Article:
Need a little help with this one. We have a bitter domestic situation and from what information that we have been provided, the wife moved out of the residence last fall and filed for divorce. The husband continued to live in the family home and none of the customer’s contact and verbal pass code information was changed until a month ago when the husband provided a scanned signed email message requesting us to update the emergency contact list, change the secret verbal password and to remove the wife’s name from the account. We also know that the husband changed the alarm system keypad code.
    Last week, the wife went to the residence and set off the alarm system by forced entry (apparently the locks were changed as well). The police were dispatched and the husband contacted. The husband then contacted the police and informed them that she was not supposed to be there but she was not arrested, just told that she had to leave.
    Now we get a call from the wife telling us that since her name is on the contract for the alarm service and she says that her name is on the deed and mortgage for the residence, she is now insisting (from advice that she got from her attorney) that we restore the contact list and secret verbal password back to what it originally was before the husband changed it.
    At this time, we have asked both parties for some legal paperwork that indicates whether one or the other has the right to be in the home, but as of yet, neither has submitted anything to us. He doesn’t want us to let her restore the info that we have and she is saying that she still has as much right to be there as he does.
    At this point, we do not know how to handle or who legally has the right to be in the residence. The residence is in Illinois.
Rick Drake
American Burglary & Fire
    Tough call, but I think best advice comes from an old song, "Love the one you're with".  Maybe I'd change it to "Love the one who pays you".   In this case it sounds like the husband.  One thing is for sure, you shouldn't be put in the middle and you also shouldn't be expected to have to make a legal determination.  The legal paperwork you requested should be limited to a court order, not arguments by either party or their attorneys.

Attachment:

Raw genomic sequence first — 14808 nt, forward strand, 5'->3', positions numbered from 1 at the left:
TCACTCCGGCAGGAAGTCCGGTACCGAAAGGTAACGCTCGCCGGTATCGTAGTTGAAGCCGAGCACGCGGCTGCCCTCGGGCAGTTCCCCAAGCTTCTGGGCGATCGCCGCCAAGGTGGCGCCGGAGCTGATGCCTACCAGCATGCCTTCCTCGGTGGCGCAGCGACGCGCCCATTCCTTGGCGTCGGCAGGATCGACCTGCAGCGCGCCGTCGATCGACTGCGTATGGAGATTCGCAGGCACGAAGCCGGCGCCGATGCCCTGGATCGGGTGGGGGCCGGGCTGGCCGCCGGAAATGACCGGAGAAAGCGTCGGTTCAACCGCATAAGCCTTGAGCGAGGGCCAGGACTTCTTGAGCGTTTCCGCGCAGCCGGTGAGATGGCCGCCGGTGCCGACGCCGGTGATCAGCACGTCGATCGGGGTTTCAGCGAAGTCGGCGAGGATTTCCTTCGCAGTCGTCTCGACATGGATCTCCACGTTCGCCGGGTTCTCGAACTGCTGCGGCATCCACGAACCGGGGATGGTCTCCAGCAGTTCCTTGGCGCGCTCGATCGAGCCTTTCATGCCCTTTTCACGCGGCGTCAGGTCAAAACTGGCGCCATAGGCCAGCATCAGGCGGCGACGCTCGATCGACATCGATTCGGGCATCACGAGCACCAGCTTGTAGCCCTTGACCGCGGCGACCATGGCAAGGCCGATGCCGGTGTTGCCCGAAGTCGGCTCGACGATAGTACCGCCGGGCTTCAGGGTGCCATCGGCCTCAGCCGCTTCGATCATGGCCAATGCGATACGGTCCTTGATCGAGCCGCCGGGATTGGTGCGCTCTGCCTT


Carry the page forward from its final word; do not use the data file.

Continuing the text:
A few observations.  
    Your role is limited to dispatching the police when the alarm goes off.  Yes you have changed codes and the call list based on the husband's request, but the only inconvenience the wife suffers is that the alarm goes off and the police arrive.  Hopefully the alarm will turn off [if it resets and keeps going off that will annoy both the wife, central station and cops if dispatched again] and the only inconvenience the wife will suffer is having to deal with the cops; they will make their own decision how to handle her right to access to the house.  
    She is on the contract and undoubtedly has rights under that contract. Under the described circumstances I think you should get the husband to sign a new contract, or modify the existing one in writing.  It would be a good idea to require him to indemnify you against any claim by his wife claiming any rights under the existing contract.  
     But even if you could be deemed in breach of the contract by the wife I don't see significant exposure.  She may claim emotional distress if the cops show up.  Probably the greatest damage she could claim is the cost of replacing the alarm system with one she controls, something she is not likely to do.  
    If you don't change contracts then arguably you should share codes with both parties, but that's likely to cause the husband, who is paying you, to change companies, which brings us to my opening paragraph.
    Our company was made aware of this issue. However there has been a whole lot of other issues not related to life safety that GE/UTC in general feels very comfortable in not revealing. I've been in this industry 35 years and noticed in the past 10 years the decline of responsibility. The thinking goes if no one sees it then where's the harm. A culture of secrecy. Why? Well it's the same old issue. Money!  It's not "don't fix nothing that ain't broke" its "don't fix nothing that ain't noticed." 
Dennis M